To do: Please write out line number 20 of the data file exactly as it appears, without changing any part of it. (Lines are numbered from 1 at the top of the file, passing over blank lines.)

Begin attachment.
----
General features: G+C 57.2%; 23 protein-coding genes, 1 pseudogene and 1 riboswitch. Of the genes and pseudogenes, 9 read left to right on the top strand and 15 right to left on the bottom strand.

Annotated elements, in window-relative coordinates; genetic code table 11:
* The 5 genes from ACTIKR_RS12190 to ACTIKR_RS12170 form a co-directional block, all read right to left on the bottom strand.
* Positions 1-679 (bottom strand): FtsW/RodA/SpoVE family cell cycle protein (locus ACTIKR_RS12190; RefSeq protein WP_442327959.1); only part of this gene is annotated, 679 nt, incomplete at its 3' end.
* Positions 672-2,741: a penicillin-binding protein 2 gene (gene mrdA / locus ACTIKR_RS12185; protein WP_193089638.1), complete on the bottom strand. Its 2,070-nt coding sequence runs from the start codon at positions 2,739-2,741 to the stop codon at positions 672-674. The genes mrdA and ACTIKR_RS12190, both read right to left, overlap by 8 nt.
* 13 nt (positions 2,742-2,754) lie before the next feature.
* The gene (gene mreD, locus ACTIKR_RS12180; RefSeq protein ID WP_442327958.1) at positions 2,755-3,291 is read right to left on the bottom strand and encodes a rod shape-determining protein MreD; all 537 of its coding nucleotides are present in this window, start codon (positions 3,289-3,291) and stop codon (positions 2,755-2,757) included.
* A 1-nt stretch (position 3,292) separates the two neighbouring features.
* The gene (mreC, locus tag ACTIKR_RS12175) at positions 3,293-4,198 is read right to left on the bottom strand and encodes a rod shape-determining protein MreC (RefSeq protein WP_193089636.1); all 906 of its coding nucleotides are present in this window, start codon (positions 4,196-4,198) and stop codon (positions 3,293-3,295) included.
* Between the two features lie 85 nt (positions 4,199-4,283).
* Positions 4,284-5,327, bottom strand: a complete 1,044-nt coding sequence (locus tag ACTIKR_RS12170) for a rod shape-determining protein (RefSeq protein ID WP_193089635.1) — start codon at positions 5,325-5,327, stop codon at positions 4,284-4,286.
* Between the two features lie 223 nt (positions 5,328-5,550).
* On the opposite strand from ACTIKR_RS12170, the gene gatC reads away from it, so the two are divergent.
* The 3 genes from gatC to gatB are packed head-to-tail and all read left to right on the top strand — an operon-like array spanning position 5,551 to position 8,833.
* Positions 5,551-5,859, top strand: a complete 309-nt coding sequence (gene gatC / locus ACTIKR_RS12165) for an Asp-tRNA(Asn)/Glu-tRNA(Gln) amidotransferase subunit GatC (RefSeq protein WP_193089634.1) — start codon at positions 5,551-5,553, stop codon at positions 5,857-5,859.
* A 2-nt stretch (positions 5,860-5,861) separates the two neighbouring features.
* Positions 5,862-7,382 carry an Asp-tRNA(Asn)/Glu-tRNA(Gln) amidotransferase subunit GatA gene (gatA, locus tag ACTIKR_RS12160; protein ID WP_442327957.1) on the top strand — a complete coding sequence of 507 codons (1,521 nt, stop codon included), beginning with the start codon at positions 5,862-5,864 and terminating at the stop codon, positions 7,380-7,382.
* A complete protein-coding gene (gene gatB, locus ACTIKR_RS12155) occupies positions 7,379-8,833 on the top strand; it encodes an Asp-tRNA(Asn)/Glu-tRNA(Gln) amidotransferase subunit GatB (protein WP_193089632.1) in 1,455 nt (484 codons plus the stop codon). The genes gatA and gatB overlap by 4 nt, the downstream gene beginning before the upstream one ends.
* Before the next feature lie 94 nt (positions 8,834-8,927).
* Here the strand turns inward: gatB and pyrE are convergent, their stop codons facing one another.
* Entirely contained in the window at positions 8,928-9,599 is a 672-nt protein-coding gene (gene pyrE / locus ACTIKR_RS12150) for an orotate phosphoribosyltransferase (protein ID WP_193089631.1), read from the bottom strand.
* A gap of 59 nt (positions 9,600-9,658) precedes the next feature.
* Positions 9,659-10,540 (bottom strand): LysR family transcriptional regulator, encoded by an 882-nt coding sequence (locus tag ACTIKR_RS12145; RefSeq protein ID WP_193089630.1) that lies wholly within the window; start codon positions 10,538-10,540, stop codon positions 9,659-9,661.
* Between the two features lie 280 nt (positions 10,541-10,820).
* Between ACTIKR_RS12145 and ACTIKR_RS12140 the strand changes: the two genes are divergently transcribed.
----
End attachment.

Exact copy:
* Here the strand turns inward: gatB and pyrE are convergent, their stop codons facing one another.